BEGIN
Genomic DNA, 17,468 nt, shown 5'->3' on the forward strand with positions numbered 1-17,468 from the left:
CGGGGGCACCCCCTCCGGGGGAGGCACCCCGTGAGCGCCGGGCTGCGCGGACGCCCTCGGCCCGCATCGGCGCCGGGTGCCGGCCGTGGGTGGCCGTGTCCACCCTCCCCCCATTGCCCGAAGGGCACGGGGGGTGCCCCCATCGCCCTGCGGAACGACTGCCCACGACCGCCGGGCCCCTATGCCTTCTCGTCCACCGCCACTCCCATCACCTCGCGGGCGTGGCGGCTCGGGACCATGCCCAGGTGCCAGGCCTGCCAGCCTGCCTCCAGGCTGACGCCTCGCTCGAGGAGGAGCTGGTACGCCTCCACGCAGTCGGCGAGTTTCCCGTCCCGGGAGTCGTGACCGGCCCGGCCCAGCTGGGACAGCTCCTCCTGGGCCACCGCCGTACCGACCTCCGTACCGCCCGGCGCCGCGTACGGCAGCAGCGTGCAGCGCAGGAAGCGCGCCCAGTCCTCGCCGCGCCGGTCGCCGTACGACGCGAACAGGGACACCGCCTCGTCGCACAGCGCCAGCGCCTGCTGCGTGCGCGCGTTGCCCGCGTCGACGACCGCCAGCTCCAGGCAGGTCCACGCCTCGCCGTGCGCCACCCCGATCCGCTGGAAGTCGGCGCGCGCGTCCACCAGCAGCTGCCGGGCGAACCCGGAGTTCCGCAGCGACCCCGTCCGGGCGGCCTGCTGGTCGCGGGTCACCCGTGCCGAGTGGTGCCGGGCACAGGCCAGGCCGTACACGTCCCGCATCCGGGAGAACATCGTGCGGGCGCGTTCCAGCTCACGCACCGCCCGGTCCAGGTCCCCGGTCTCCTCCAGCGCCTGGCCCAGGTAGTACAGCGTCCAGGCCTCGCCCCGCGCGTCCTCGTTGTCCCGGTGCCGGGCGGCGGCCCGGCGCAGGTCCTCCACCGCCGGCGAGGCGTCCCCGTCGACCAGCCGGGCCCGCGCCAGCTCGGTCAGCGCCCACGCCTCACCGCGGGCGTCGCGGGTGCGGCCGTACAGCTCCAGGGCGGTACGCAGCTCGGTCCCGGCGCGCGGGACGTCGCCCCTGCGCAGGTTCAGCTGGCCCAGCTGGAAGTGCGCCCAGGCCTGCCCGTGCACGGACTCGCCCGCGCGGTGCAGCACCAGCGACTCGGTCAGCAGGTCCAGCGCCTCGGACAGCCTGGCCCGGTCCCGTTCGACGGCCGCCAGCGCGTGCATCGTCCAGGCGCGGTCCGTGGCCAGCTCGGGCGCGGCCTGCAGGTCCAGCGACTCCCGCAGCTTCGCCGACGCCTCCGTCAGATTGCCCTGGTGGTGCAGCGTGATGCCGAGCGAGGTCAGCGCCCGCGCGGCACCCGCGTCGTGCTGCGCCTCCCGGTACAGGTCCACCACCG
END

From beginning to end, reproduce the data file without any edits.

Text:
Genomic DNA, 17,468 nt, shown 5'->3' on the forward strand with positions numbered 1-17,468 from the left:
CGGGGGCACCCCCTCCGGGGGAGGCACCCCGTGAGCGCCGGGCTGCGCGGACGCCCTCGGCCCGCATCGGCGCCGGGTGCCGGCCGTGGGTGGCCGTGTCCACCCTCCCCCCATTGCCCGAAGGGCACGGGGGGTGCCCCCATCGCCCTGCGGAACGACTGCCCACGACCGCCGGGCCCCTATGCCTTCTCGTCCACCGCCACTCCCATCACCTCGCGGGCGTGGCGGCTCGGGACCATGCCCAGGTGCCAGGCCTGCCAGCCTGCCTCCAGGCTGACGCCTCGCTCGAGGAGGAGCTGGTACGCCTCCACGCAGTCGGCGAGTTTCCCGTCCCGGGAGTCGTGACCGGCCCGGCCCAGCTGGGACAGCTCCTCCTGGGCCACCGCCGTACCGACCTCCGTACCGCCCGGCGCCGCGTACGGCAGCAGCGTGCAGCGCAGGAAGCGCGCCCAGTCCTCGCCGCGCCGGTCGCCGTACGACGCGAACAGGGACACCGCCTCGTCGCACAGCGCCAGCGCCTGCTGCGTGCGCGCGTTGCCCGCGTCGACGACCGCCAGCTCCAGGCAGGTCCACGCCTCGCCGTGCGCCACCCCGATCCGCTGGAAGTCGGCGCGCGCGTCCACCAGCAGCTGCCGGGCGAACCCGGAGTTCCGCAGCGACCCCGTCCGGGCGGCCTGCTGGTCGCGGGTCACCCGTGCCGAGTGGTGCCGGGCACAGGCCAGGCCGTACACGTCCCGCATCCGGGAGAACATCGTGCGGGCGCGTTCCAGCTCACGCACCGCCCGGTCCAGGTCCCCGGTCTCCTCCAGCGCCTGGCCCAGGTAGTACAGCGTCCAGGCCTCGCCCCGCGCGTCCTCGTTGTCCCGGTGCCGGGCGGCGGCCCGGCGCAGGTCCTCCACCGCCGGCGAGGCGTCCCCGTCGACCAGCCGGGCCCGCGCCAGCTCGGTCAGCGCCCACGCCTCACCGCGGGCGTCGCGGGTGCGGCCGTACAGCTCCAGGGCGGTACGCAGCTCGGTCCCGGCGCGCGGGACGTCGCCCCTGCGCAGGTTCAGCTGGCCCAGCTGGAAGTGCGCCCAGGCCTGCCCGTGCACGGACTCGCCCGCGCGGTGCAGCACCAGCGACTCGGTCAGCAGGTCCAGCGCCTCGGACAGCCTGGCCCGGTCCCGTTCGACGGCCGCCAGCGCGTGCATCGTCCAGGCGCGGTCCGTGGCCAGCTCGGGCGCGGCCTGCAGGTCCAGCGACTCCCGCAGCTTCGCCGACGCCTCCGTCAGATTGCCCTGGTGGTGCAGCGTGATGCCGAGCGAGGTCAGCGCCCGCGCGGCACCCGCGTCGTGCTGCGCCTCCCGGTACAGGTCCACCACCG